"A thug in a sharp suit with an Ivy League degree is still a thug." - Mimi Swartz, "Never Forget What Ted Cruz Did" New York Times, 1/11/21
What a week. Have you recovered? I haven't. The world watches in horror as our democracy wavers. Repercussions slowly emerge. Business groups and corporate donors have condemned both last week's violence and the rejection of confirmed election results on the part of certain Congress members. Some corporations have asked for their money back or threatened to withhold all donations for the coming year. The Harvard Institute of Politics removed Representative Elise Stefanik (R - NY) from its Senior Advisory Committee after her repeated (unsubstantiated) claims of voter fraud.
The Harvard Institute of Politics is associated with the Kennedy School of Government and was created "to serve as a living memorial to President John F. Kennedy" (Wikipedia). Remembering Kennedy's exhortation "Ask not what your country can do for you -- ask what you can do for your country," it appears that Rep. Stefanik's efforts to undermine a free and fair election significantly depart from the Institute's mission. Kennedy School's dean, Douglas Elmendorf, issued a statement that read (in part): "Elise has made public assertions about voter fraud in November's presidential election that have no basis in evidence, and she has made public statements about court actions related to the election that are incorrect." (Politico) Dean Elmendorf initially asked Rep. Stefanik to resign, and when she refused, he removed her.
I applaud the Dean's action. Intelligence does not equal conscience and an Ivy League degree doesn't ensure a principled response. I saw this as a student at Harvard and I see it now in the examples of Stefanik, as well as Senators Josh Hawley (R - MO) and Ted Cruz (R - TX), who continue to insist the 2020 election results were fraudulent. When confronted with their repeated untruths, these three (and others like them) only assert that the "woke Left" is trying to erode their freedom of speech, their diversity of opinion. A lie is not a "diverse opinion," it is a lie. These individuals understand the difference.
They cannot claim lack of intelligence or education as a basis for their faulty reasoning. Stefanik graduated from Harvard College in 2006. Ted Cruz attended Princeton undergrad and went to Harvard Law School, and Josh Hawley attended Stanford and then Yale Law School. After years of legal study, they do understand that the election was fair and the results were accurate, but they have chosen to evade the truth and insist otherwise. Why? Hawley and Cruz have presidential ambitions and covet Trump's tens of millions of voters. I don't know the reasoning behind Stefanik's messaging. Usually the degradation comes down to money or power, an old but true story.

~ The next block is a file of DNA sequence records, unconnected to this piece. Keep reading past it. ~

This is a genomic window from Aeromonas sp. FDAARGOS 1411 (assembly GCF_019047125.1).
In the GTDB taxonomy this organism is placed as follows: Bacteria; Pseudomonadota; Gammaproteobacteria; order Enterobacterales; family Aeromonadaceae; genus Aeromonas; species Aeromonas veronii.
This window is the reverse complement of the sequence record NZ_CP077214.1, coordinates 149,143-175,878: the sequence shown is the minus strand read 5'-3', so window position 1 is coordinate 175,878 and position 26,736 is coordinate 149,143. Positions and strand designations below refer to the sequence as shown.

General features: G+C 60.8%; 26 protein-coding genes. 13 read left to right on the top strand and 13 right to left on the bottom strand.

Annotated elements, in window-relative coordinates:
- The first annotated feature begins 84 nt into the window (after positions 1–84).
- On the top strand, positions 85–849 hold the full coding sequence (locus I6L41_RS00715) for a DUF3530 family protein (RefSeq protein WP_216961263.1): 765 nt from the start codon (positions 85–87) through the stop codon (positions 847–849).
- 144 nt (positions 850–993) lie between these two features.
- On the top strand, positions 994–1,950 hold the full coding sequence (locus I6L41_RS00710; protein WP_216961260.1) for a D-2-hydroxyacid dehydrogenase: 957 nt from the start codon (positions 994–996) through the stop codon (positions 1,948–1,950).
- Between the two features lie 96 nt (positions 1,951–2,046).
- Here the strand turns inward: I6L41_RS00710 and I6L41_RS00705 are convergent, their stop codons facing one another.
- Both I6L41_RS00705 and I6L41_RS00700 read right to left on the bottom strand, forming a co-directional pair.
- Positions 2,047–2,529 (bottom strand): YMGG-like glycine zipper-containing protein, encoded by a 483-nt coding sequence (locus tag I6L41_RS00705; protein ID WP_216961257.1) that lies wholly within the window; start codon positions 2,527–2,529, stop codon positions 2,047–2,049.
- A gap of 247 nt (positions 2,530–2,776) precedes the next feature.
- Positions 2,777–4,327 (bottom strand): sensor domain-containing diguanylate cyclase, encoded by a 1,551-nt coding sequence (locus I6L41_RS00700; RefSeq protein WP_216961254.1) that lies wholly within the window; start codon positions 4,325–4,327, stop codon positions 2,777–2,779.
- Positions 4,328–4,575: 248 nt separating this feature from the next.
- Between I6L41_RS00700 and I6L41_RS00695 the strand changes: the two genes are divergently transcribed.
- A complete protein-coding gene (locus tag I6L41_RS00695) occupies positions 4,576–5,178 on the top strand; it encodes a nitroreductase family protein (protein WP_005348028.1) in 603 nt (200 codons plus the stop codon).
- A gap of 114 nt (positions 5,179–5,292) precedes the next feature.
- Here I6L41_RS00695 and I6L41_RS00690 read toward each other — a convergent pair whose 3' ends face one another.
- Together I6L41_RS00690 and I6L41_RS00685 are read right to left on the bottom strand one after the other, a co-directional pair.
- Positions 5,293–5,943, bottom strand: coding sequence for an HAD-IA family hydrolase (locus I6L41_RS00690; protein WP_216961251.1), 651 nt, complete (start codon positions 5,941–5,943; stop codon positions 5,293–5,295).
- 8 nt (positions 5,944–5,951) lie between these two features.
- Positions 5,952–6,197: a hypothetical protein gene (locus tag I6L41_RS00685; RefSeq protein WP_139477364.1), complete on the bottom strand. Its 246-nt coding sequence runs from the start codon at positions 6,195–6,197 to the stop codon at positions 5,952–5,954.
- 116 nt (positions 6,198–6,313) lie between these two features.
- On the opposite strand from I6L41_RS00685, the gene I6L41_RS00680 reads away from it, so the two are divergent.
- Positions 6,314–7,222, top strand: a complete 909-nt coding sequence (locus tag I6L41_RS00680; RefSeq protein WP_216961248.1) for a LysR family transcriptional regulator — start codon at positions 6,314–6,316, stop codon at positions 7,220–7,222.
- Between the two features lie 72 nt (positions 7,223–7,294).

My years at Harvard introduced me to many different types of intelligent people. As someone who grew up middle class and ignorant of anything outside my narrow stripe of experience, I would guess that most of my classmates were more wealthy than I. Certainly those who had spent four years at an expensive prep school were on a different plane. It was shocking to find that intelligent people make bad decisions, can be as cruel or cold as any uneducated individual (if not moreso). Credentials do not equal conscience; that became apparent as I learned about social justice.
Harvard introduced me to issues of social justice and inspired a need to act. I took a class with Robert Coles, the eminent child psychiatrist, on moral development. Coles highlighted the racial and socioeconomic inequalities that plague our society and disproportionately affect children, and in my section of the class I visited the projects of Cambridge and a hotel on the edge of Boston where families without homes paid day-to-day. Prior to taking Coles' class I was as ignorant of those living situations and inequalities as I was about wealth. At Harvard I met both the wealthy and powerful and those our nation had sacrificed in pursuit of those same false gods.
There were many examples of good work. I coordinated the Big Brother - Big Sister program in Quincy House and observed as one of my housemates became a true big brother to his assigned "little brother." They have celebrated all major life events together for the past thirty years. Many of my class became public servants: doctors, nurses, teachers, professors, journalists, authors, scientists and parents who seek to improve our society, our country. Like most Americans, we wrestled with the hard truths and tried to avoid the easy lie.
The purpose of this blog is not to condemn myself, my classmates or anyone who has obtained an Ivy League or other college degree. But it's worth pointing out that many of the politicians currently trying to co-opt President Trump's populist base are not "of the people," but of the credentialed elite. Their intelligence renders this hypocrisy "breathtaking," to borrow a phrase from Mimi Swartz. These individuals know the election was fair and the results were accurate, but they do not care - they want the following that comes from "standing up to the elites" and they hope that voters forget their own highly credentialed (and expensive) backgrounds. I suspect they missed Coles' class on moral development.
Major donors and the business community as a whole seem to recognize this base hypocrisy and the dangerous and destabilizing violence that it presages. It's now obvious that a fair number of our elected officials would risk destroying our country if they got to rule over its ashes. Some Trump voters ignore the fact that inequalities would deepen in those ashes, that lives would certainly change, but not for the better. It's time for those of us who know the truth to declare it. The First Amendment is not an excuse to spray untruths, threats, and planned violence across our country, and a thug in a sharp suit with an Ivy League degree is still a thug.